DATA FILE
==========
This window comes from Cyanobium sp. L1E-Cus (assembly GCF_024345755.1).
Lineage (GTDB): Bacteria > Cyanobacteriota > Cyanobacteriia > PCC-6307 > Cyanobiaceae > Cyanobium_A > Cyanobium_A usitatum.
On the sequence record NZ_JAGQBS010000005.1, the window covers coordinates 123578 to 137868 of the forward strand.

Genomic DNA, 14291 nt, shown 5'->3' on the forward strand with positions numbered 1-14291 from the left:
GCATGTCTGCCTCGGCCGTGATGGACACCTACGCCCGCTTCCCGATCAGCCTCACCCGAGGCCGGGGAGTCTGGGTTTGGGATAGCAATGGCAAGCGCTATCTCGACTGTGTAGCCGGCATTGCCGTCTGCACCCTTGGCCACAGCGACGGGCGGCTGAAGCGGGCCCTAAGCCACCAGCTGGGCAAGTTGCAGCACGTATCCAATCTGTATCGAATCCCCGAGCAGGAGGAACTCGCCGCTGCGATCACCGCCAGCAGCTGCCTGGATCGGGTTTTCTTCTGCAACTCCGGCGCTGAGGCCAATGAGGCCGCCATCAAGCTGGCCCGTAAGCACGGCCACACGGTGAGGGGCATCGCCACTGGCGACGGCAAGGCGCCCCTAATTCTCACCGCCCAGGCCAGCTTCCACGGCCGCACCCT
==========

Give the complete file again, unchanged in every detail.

This window comes from Cyanobium sp. L1E-Cus (assembly GCF_024345755.1).
Lineage (GTDB): Bacteria > Cyanobacteriota > Cyanobacteriia > PCC-6307 > Cyanobiaceae > Cyanobium_A > Cyanobium_A usitatum.
On the sequence record NZ_JAGQBS010000005.1, the window covers coordinates 123578 to 137868 of the forward strand.

Genomic DNA, 14291 nt, shown 5'->3' on the forward strand with positions numbered 1-14291 from the left:
GCATGTCTGCCTCGGCCGTGATGGACACCTACGCCCGCTTCCCGATCAGCCTCACCCGAGGCCGGGGAGTCTGGGTTTGGGATAGCAATGGCAAGCGCTATCTCGACTGTGTAGCCGGCATTGCCGTCTGCACCCTTGGCCACAGCGACGGGCGGCTGAAGCGGGCCCTAAGCCACCAGCTGGGCAAGTTGCAGCACGTATCCAATCTGTATCGAATCCCCGAGCAGGAGGAACTCGCCGCTGCGATCACCGCCAGCAGCTGCCTGGATCGGGTTTTCTTCTGCAACTCCGGCGCTGAGGCCAATGAGGCCGCCATCAAGCTGGCCCGTAAGCACGGCCACACGGTGAGGGGCATCGCCACTGGCGACGGCAAGGCGCCCCTAATTCTCACCGCCCAGGCCAGCTTCCACGGCCGCACCCT